After what seemed like hours bumping along a terrible road, we arrived at its end. There it was, an unknown trail heading up into the high country. It wasn't on any maps, except perhaps ancient ones. We didn't know where it went, or if we could even navigate it. It was time for the kind of hiking I mentioned a couple posts back. No known destination, uncertain outcome, no clue.

I have to admit I am not really on board with this. I've never really been just a wanderer. I like to have a destination. Also, I have learned over the years that while I can hike pretty fast on a trail, cross country is harder for me. I feel ungraceful, clumsy and slow. But what is life if you stick to your comfort zone? I headed upward, hoping for the best.

We lost the trail immediately in some open meadows, and poked around until we saw remnants. It was obvious that someone--probably hunters--were keeping it minimally open, though we did have to climb over dead trees. The trail curved steeply to a ridge, and then there was a final push. Though it took us almost an hour, we had only covered 1.7 miles. And we were at the site of the Mount Nebo Lookout.

It was a magical place, a long, sweeping ridge with views of the Seven Devils and Mount Nebo, still wreathed in snow. Elk scattered in the tall grass. The lookout had been demolished, but the supports were still there and the date written in the concrete--it had been built in the 1930s.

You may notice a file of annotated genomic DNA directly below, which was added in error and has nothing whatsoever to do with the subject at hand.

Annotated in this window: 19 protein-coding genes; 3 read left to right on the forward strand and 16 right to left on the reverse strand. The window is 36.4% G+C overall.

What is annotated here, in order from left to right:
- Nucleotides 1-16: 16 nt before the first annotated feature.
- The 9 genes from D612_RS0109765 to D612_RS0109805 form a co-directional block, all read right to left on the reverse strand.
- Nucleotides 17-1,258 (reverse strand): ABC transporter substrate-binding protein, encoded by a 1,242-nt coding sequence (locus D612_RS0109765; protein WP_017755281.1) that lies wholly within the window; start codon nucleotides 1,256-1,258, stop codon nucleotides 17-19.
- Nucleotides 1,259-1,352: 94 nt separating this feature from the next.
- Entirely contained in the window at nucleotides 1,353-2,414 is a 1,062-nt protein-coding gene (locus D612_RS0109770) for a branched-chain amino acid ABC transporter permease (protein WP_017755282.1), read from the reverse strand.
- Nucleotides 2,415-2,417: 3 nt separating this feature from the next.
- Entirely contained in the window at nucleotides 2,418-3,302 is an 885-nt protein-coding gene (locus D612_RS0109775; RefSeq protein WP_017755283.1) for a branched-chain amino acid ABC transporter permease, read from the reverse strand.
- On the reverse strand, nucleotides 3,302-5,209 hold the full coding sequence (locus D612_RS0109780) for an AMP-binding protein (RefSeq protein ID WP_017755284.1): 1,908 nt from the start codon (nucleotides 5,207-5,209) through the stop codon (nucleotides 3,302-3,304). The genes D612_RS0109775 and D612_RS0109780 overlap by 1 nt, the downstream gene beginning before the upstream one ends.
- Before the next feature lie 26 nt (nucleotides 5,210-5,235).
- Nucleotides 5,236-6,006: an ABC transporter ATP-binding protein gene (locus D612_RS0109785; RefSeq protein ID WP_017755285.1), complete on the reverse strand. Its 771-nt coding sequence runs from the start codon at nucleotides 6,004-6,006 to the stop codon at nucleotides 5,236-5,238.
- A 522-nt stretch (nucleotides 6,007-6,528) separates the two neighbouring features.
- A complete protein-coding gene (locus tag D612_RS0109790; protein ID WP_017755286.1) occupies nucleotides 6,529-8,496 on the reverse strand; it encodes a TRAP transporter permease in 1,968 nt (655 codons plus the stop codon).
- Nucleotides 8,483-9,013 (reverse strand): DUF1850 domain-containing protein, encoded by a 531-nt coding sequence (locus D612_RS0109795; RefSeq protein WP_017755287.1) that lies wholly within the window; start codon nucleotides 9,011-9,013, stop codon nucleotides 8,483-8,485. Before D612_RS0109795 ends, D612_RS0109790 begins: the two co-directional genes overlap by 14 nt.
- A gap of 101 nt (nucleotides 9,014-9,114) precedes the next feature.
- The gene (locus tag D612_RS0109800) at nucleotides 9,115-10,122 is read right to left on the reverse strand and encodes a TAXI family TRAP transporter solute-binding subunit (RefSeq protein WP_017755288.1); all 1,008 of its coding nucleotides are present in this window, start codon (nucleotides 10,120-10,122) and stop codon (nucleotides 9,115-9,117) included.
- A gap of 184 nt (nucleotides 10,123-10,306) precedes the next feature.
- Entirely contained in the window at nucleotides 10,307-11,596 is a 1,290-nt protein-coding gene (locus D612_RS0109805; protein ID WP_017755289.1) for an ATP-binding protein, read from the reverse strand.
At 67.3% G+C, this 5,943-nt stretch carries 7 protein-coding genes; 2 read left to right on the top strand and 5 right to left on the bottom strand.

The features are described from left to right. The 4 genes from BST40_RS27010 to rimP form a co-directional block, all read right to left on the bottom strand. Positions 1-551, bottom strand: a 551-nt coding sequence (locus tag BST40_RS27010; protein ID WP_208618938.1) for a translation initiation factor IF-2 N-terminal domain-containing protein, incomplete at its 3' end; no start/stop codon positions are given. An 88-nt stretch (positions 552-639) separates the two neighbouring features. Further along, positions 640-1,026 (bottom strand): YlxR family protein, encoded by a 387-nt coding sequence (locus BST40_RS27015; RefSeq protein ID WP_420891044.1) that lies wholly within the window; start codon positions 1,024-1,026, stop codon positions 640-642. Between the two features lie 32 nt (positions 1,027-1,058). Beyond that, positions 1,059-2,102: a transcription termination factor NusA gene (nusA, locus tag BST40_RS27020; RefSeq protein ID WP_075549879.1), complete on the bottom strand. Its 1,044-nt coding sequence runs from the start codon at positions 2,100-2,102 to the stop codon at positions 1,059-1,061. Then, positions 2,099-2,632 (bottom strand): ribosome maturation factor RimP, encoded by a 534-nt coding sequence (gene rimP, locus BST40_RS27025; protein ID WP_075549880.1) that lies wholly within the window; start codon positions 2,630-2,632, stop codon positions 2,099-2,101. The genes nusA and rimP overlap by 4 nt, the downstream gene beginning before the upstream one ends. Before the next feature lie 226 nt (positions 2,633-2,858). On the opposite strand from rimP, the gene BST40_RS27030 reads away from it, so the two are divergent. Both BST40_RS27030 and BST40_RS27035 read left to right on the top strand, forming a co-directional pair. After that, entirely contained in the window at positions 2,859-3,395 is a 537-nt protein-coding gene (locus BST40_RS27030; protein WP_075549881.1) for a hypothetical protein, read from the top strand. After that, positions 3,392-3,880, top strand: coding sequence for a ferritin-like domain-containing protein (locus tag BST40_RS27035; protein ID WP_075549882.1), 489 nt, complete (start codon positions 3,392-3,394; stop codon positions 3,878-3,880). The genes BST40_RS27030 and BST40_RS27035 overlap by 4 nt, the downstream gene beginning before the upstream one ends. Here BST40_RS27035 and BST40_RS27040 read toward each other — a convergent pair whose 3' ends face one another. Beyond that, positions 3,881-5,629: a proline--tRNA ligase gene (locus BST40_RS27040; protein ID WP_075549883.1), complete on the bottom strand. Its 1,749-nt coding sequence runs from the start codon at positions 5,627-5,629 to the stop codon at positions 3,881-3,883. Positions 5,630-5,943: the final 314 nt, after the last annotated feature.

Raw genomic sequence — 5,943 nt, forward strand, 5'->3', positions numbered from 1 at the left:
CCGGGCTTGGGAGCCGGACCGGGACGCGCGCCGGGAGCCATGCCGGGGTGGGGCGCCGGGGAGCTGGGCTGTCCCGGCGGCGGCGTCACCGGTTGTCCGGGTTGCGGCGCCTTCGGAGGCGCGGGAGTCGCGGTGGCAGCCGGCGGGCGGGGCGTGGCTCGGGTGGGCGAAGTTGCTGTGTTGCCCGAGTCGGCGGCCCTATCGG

I stood in a chilly breeze and imagined the lives of the fire lookouts--back then, the roads would not have been here. They would have hiked up from far below, from the Lick Creek Guard Station. There was no water up here, so they would have had to haul it for miles, probably brought in by pack string. It would have been gloriously lonely up here. I felt a pang of envy, torn as always between wanting to live really remotely but also wanting companionship.


My companion decided we should make a large loop, going off trail completely by dropping off the ridge to the north and finding our way to another trail, then roadwalking back to the car. This loop ended up being four miles, but took us hours. As I inched down the steep ridge, I thought about how enjoyable this was, not clicking off the miles on an established trail. It was the Fourth of July and we wouldn't see a soul for twenty-four hours. This was exactly what I needed.